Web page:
Frankenstein, Or, the Modern Prometheus

Frankenstein, Or, the Modern Prometheus

The 1818 Text in Three Volumes

Book - 1984
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Shelley's enduringly popular and rich gothic tale confronts some of the most feared innovations of evolutionism and science--topics such as degeneracy, hereditary disease, and humankind's ability to act as creator of the modern world. This new edition, based on the harder and wittier 1818 version of the text, draws on new research and examines the novel in the context of the controversial radical sciences developing in the years following the Napoleonic Wars, and shows the relationship of Frankenstein's experiment to the contemporary debate between champions of materialistic science and proponents of received religion.
Publisher: Berkeley : University of California Press, c1984
ISBN: 9780520052819
0520052811
Branch Call Number: SHEL
Characteristics: xiv, 254 p. : ill. ; 32 cm
Additional Contributors: Oates, Joyce Carol
Moser, Barry
Alternative Title: Modern Prometheus
Frankenstein

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FindingJane Jul 09, 2014

Reading the text of familiar classics is like returning to an old friend you haven’t seen in ages. You’re astonished at first by the changes (goodness, he looks so OLD). Then the next moment something familiar is said, the sparks fly just like they used to and, in moments, it’s as if you’d never been apart.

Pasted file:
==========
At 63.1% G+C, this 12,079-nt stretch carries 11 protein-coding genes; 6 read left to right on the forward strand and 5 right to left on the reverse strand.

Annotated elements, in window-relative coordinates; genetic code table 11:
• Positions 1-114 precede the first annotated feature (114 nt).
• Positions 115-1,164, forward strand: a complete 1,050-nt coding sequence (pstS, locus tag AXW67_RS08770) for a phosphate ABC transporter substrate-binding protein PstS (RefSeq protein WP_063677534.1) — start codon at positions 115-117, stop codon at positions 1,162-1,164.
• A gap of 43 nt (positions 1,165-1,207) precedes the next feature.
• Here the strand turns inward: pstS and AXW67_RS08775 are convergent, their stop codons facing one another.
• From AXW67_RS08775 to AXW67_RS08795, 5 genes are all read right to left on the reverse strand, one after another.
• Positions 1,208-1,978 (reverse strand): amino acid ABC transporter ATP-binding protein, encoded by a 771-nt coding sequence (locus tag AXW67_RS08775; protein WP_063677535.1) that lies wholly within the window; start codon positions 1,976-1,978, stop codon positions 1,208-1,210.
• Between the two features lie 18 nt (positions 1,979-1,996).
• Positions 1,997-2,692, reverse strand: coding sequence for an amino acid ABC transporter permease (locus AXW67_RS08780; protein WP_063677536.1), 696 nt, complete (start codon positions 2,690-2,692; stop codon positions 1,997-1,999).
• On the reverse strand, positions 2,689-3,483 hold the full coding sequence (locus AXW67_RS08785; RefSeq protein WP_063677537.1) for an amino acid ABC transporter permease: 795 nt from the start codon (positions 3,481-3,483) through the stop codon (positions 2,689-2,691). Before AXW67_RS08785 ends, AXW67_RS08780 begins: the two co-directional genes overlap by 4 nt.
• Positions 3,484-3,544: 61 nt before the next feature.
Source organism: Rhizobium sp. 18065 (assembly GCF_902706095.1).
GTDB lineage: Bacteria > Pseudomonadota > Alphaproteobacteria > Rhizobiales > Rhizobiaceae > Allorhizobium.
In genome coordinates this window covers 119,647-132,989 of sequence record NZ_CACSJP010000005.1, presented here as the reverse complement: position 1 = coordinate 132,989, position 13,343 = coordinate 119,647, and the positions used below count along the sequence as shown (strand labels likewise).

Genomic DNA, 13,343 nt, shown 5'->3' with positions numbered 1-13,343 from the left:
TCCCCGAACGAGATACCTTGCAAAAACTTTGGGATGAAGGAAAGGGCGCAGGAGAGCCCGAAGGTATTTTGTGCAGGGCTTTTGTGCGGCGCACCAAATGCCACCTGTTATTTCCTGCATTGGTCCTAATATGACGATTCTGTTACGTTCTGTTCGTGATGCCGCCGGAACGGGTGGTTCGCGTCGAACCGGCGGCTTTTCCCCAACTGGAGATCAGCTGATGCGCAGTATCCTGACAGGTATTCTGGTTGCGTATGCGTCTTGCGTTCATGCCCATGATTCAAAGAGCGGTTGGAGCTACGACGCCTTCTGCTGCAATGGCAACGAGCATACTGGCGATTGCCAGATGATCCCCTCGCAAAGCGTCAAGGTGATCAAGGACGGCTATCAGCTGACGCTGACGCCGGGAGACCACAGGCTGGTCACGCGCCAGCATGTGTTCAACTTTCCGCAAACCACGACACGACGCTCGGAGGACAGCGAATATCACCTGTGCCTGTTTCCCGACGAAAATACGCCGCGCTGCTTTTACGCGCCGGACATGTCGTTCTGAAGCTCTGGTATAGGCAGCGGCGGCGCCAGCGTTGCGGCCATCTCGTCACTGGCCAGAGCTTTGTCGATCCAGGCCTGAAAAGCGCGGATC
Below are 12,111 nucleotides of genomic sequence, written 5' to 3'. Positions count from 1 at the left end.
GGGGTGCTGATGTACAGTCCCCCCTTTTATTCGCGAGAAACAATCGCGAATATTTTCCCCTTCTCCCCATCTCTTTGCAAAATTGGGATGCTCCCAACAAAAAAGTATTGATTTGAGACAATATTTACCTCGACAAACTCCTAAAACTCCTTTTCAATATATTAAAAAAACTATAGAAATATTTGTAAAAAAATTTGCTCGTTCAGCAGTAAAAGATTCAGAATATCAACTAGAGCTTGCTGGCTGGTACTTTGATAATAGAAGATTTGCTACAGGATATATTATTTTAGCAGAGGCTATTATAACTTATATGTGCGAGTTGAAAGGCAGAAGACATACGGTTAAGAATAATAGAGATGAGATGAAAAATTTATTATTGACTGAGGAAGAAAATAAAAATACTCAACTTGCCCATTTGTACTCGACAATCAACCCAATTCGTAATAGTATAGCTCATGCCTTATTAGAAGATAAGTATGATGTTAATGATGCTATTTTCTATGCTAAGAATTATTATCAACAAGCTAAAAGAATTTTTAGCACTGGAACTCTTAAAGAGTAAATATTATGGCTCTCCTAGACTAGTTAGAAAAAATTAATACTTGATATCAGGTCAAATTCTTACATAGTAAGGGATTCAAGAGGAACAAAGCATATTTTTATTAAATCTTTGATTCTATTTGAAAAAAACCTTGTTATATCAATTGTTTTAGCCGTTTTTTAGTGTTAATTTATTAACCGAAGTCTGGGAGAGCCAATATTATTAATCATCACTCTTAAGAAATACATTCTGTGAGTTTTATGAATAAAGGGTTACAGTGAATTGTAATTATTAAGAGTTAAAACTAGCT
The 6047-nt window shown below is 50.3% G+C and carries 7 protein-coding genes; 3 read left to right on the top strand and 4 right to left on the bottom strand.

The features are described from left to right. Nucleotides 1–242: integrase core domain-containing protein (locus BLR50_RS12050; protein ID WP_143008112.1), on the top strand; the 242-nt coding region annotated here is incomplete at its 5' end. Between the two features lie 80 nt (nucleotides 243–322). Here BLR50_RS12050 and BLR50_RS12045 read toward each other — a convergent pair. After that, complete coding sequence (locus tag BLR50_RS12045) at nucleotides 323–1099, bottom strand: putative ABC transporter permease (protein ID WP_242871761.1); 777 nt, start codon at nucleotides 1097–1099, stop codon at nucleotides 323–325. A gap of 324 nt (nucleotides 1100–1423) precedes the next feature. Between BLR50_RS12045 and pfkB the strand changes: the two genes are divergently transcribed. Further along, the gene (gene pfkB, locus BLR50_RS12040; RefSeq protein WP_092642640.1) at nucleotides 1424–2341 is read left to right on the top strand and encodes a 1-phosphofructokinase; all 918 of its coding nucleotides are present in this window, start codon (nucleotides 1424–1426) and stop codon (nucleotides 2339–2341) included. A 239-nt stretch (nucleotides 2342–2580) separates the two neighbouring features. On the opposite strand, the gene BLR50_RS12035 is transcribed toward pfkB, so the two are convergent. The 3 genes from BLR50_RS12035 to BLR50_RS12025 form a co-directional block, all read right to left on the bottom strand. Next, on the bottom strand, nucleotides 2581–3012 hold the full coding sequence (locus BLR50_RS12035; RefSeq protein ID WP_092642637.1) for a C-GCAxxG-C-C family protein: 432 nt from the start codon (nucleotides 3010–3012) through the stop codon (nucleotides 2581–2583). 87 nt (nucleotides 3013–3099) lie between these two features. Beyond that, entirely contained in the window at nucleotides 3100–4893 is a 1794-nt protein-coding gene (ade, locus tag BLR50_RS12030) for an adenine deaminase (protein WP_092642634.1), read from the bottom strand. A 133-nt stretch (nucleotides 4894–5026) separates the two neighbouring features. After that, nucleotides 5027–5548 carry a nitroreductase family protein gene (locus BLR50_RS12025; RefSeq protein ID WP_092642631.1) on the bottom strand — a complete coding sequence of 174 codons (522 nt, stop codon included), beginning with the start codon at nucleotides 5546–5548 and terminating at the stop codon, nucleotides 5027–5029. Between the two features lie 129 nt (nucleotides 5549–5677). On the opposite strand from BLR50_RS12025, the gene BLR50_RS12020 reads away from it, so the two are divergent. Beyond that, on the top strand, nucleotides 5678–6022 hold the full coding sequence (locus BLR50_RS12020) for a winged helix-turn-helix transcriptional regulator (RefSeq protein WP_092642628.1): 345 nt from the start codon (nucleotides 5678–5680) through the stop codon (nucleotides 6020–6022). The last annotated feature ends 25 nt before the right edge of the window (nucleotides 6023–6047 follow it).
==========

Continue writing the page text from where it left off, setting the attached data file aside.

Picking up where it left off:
The story of a mad creator and his abhorred abomination never palls. The crazed fever of Frankenstein, the palpable, desperate yearning for warmth and companionship of his nameless creation ring as true now as they ever did. Frankenstein’s inexorable spiral into a maelstrom of revenge, despair, loneliness and death are no less haunting than the death-strewn path of destruction of the creature.

Such is the power of Shelley’s writing that there is no clear protagonist, no certain malefactor in this story. The reader finds himself vacillating in his sympathies between the two beings. Is Frankenstein to blame for creating the fiend (as he calls it) or is his unnamed handiwork to be considered a monster, no better than a criminal, for deliberately seeking out and killing Frankenstein’s loved ones? Each had choices he could have made, each could have turned at any moment from the path he took. The fallacy of tampering with nature, the responsibility of creator to creation and the pointlessness of revenge are just some of the themes touched on in this classic story and they are as provocative today as when Mary Shelley first penned this result of a hideous nightmare.

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